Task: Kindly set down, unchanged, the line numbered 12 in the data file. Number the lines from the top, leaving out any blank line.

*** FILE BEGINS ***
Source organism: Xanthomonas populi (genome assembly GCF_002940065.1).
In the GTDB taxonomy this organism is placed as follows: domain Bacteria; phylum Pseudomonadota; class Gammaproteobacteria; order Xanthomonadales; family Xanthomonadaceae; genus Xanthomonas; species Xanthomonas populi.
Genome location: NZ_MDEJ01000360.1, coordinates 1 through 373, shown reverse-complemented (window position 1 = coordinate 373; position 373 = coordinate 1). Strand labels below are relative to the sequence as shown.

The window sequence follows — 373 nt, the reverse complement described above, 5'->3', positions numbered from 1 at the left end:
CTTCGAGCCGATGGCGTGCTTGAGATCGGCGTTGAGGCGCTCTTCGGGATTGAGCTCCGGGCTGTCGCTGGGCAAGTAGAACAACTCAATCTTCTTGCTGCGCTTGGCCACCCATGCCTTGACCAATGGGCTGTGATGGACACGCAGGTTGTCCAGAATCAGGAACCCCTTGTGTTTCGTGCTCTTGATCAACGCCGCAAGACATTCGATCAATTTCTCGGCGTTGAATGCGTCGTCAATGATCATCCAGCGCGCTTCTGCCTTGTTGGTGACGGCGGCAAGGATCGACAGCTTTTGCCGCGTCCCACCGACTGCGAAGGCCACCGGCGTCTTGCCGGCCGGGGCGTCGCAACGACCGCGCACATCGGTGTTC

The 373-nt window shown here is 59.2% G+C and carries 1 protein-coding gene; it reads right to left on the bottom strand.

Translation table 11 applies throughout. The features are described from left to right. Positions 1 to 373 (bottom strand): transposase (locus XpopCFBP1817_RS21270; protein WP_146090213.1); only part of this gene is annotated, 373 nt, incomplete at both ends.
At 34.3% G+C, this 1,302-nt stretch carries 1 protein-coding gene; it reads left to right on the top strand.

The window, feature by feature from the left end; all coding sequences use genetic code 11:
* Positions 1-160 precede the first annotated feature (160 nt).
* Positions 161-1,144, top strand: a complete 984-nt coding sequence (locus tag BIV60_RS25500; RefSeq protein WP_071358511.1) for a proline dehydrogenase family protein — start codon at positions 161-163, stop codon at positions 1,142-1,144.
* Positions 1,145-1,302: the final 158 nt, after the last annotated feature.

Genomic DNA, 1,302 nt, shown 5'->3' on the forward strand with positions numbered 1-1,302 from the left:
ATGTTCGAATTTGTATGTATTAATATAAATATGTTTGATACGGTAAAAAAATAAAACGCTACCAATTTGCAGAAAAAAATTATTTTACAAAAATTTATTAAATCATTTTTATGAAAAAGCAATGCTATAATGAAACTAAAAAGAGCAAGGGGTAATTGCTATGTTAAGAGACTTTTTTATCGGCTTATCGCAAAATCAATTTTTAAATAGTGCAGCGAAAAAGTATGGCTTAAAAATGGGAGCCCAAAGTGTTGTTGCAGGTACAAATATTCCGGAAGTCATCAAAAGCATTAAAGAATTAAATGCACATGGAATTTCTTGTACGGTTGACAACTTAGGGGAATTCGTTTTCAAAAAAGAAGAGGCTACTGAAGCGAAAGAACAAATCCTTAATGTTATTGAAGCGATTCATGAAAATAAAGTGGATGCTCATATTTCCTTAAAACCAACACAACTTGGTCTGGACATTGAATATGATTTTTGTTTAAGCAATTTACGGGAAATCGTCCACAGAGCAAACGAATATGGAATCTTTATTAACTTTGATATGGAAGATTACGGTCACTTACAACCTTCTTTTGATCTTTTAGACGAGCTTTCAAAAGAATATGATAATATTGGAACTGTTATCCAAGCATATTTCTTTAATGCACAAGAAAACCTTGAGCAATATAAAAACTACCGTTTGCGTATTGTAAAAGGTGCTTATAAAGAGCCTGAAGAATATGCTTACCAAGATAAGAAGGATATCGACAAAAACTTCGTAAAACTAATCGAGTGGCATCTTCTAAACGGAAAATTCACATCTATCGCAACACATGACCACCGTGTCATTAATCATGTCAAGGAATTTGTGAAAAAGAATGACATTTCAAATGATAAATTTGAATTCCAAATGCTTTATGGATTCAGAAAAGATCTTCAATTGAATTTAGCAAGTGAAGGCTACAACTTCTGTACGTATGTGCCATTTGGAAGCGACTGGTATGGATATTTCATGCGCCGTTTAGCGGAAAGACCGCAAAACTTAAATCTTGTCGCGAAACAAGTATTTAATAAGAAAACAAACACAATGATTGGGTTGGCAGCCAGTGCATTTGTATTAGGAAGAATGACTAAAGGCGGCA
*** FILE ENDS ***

* Positions 1,145-1,302: the final 158 nt, after the last annotated feature.